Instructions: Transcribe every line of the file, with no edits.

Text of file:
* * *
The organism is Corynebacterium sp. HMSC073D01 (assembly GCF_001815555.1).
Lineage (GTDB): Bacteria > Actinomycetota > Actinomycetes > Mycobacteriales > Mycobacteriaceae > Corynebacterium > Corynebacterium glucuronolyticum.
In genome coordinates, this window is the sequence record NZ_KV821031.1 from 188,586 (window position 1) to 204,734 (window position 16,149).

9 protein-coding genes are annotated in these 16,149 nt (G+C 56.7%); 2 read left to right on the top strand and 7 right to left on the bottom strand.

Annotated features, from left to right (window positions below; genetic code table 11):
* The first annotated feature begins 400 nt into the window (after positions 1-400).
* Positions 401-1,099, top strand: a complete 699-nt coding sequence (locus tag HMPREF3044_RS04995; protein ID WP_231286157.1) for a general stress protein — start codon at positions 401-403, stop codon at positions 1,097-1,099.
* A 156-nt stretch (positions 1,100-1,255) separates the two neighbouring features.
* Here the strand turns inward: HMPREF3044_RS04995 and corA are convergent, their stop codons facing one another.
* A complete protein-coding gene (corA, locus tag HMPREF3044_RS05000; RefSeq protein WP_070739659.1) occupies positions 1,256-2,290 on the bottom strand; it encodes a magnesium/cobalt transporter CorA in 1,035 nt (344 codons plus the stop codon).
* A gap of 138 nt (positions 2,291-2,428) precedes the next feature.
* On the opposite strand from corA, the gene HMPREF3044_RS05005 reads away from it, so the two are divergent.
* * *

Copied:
The organism is Corynebacterium sp. HMSC073D01 (assembly GCF_001815555.1).
Lineage (GTDB): Bacteria > Actinomycetota > Actinomycetes > Mycobacteriales > Mycobacteriaceae > Corynebacterium > Corynebacterium glucuronolyticum.
In genome coordinates, this window is the sequence record NZ_KV821031.1 from 188,586 (window position 1) to 204,734 (window position 16,149).

9 protein-coding genes are annotated in these 16,149 nt (G+C 56.7%); 2 read left to right on the top strand and 7 right to left on the bottom strand.

Annotated features, from left to right (window positions below; genetic code table 11):
* The first annotated feature begins 400 nt into the window (after positions 1-400).
* Positions 401-1,099, top strand: a complete 699-nt coding sequence (locus tag HMPREF3044_RS04995; protein ID WP_231286157.1) for a general stress protein — start codon at positions 401-403, stop codon at positions 1,097-1,099.
* A 156-nt stretch (positions 1,100-1,255) separates the two neighbouring features.
* Here the strand turns inward: HMPREF3044_RS04995 and corA are convergent, their stop codons facing one another.
* A complete protein-coding gene (corA, locus tag HMPREF3044_RS05000; RefSeq protein WP_070739659.1) occupies positions 1,256-2,290 on the bottom strand; it encodes a magnesium/cobalt transporter CorA in 1,035 nt (344 codons plus the stop codon).
* A gap of 138 nt (positions 2,291-2,428) precedes the next feature.
* On the opposite strand from corA, the gene HMPREF3044_RS05005 reads away from it, so the two are divergent.